George Stein, The DUI Lawyer

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(404) 681-4000

George Stein, The DUI Lawyer

Frequently Asked Questions (FAQs)

A: There are about 40,000 DUI arrests in Georgia annually. Of course, not all of these arrests are legitimate. The police are often overzealous and this sometimes results in a bad arrest. Since there are many legitimate defenses to this crime, a qualified DUI defense lawyer can often help you get your charges dismissed. If you feel that you were falsely accused by the police or not treated fairly, then you should call my office immediately.
A: If you refuse to take a blood, breath or urine test, then you are facing a one year suspension of your drivers license in Georgia. In order to avoid this nasty one year suspension, you must request a special hearing in writing to the Georgia Department of Public Safety. If you fail to request the hearing within 30 business days of your arrest, your license will automatically be suspended. You should take note that if you do take a blood, breath or urine test and you score a .10 or higher , you must also request a hearing within 30 days of your arrest. Failure to do so will result in a suspended license...Read More
A: Georgia law does not require the police to give a Miranda warning to a DUI suspect during the officer’s initial investigation of the crime. Miranda warnings are only required if the officer interrogates a suspect after the arrest. Put simply, any incriminating statements that you make to police in response to questioning after you’re placed in custody and without the benefit of a Miranda warning are not admissible in court. As a general rule, it is not a good idea to say anything incriminating to the police before, during or after your arrest.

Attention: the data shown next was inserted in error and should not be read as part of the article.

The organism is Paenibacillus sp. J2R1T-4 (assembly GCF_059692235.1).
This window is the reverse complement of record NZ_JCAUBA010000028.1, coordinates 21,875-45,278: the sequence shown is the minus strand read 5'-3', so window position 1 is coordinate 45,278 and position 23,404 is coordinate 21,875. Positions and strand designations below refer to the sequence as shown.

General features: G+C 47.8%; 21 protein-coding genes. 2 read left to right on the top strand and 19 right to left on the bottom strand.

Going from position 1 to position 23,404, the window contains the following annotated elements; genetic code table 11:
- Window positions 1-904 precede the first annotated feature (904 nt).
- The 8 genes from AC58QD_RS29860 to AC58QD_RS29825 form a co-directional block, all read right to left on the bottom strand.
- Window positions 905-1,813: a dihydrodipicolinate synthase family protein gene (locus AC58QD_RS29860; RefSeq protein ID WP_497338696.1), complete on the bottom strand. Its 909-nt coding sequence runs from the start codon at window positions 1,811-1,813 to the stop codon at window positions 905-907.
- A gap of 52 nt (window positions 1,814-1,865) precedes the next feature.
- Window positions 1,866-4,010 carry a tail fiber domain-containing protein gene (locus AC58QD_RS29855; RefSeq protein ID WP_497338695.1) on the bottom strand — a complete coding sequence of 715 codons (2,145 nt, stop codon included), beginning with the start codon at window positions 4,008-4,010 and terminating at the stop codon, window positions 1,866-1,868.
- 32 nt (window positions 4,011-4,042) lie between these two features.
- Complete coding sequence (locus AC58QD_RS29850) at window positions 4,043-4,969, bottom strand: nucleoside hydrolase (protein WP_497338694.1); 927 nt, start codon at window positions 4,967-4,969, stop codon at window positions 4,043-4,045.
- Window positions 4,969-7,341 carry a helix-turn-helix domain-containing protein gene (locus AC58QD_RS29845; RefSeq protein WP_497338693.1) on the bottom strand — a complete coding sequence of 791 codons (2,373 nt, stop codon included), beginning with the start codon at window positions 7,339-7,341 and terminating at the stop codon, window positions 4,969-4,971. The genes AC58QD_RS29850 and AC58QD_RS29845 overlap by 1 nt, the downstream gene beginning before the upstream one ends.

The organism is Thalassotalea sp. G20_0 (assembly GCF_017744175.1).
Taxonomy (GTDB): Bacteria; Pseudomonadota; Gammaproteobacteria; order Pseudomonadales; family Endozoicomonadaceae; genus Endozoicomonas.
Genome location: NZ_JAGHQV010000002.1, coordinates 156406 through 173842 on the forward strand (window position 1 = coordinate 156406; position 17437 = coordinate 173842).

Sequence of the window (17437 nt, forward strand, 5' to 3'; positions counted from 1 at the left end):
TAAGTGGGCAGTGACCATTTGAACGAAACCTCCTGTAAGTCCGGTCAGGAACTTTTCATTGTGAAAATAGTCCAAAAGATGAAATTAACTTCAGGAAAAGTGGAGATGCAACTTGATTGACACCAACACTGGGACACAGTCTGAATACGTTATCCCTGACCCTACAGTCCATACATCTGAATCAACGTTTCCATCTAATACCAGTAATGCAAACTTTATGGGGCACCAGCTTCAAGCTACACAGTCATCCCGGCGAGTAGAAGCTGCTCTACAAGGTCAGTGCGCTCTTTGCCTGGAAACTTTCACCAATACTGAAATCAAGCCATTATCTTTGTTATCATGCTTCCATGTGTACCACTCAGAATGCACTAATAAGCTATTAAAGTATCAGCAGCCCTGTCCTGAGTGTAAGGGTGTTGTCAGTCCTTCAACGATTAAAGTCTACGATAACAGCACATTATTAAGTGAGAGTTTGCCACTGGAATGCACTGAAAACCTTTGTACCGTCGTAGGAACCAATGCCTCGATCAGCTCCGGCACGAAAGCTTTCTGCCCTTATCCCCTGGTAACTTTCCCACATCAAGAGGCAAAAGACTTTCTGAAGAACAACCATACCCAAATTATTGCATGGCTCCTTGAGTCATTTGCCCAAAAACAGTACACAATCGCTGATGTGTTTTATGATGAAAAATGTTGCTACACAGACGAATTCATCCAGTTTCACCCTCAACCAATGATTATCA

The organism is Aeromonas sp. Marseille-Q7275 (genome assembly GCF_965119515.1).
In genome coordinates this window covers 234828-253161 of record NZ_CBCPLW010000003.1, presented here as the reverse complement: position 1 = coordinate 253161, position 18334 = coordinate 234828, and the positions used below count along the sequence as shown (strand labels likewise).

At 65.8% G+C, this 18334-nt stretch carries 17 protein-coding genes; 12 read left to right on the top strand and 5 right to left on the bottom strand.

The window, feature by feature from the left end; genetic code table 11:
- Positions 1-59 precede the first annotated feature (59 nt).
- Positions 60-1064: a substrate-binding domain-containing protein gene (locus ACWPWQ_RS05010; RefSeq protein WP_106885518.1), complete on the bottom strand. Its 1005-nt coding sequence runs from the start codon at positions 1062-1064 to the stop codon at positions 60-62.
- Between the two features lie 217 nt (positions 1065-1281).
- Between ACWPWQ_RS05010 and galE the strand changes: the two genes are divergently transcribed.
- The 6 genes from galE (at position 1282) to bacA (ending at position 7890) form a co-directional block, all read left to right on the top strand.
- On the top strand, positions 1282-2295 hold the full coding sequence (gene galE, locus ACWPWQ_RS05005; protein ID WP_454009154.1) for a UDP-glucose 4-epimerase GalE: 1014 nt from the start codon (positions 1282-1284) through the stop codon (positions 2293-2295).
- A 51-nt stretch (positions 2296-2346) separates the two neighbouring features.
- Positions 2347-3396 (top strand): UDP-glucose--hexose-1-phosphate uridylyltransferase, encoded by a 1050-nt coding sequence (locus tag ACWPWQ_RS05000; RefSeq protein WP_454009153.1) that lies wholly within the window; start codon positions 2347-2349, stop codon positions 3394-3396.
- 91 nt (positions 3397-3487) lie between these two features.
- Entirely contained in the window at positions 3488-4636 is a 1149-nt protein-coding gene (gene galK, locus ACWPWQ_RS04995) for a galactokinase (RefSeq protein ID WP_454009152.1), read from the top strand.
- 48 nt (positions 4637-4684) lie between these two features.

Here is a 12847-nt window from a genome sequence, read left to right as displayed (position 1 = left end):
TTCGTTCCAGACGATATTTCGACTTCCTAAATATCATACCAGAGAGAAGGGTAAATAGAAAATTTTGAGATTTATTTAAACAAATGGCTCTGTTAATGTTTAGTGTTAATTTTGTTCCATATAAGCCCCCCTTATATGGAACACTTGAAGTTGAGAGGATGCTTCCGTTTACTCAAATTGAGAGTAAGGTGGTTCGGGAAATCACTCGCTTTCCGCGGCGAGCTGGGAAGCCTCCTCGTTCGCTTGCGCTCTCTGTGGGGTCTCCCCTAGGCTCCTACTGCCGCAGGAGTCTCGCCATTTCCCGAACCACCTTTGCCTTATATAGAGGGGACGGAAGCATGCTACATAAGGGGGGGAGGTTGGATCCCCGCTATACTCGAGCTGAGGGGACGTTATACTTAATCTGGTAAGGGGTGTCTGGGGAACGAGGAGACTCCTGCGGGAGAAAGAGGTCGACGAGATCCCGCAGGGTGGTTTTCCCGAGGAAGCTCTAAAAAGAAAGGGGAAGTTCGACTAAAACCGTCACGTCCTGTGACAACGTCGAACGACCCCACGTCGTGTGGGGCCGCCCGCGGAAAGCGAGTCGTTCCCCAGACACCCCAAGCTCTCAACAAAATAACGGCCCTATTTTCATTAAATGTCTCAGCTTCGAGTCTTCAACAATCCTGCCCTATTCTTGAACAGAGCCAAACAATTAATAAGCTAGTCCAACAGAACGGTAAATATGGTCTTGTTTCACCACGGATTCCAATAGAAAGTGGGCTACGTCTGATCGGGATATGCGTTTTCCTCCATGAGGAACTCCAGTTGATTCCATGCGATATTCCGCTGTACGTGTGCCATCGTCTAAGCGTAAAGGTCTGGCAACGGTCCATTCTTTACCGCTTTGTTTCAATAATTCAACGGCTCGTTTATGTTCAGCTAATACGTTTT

A: The new DUI laws in Georgia require jail time for a first DUI offense. This jail time is mandatory, and therefore the judge has no choice but to include it in your sentence if you plead guilty. This strict law is causing many Georgia citizens to take an aggressive stance in court. Another downside to cooperating and pleading guilty is that your license will be suspended for one year. Other consequences include high insurance rates, a criminal record, and compromising future job prospects. Because of the new harsh law in Georgia, it is very important to speak to an experienced DUI lawyer before you decide what to do in court.
A: Many lawyers agree that the above tests are not completely accurate and therefore should not be taken. However, if you agree to take one of these chemical tests for the police, remember that you are then entitled to your own independent tests. This means that the police are required to transport you to a medical facility of your own choosing for the purpose of obtaining an independent test. Keep in mind, however, if you refuse a chemical test after being arrested, you risk losing your driver’s license for one year. If you refuse to take the test that the police offer, you only have 10 days to request a special hearing to fight the one-year suspension. Therefore, calling a DUI lawyer immediately after your arrest is important!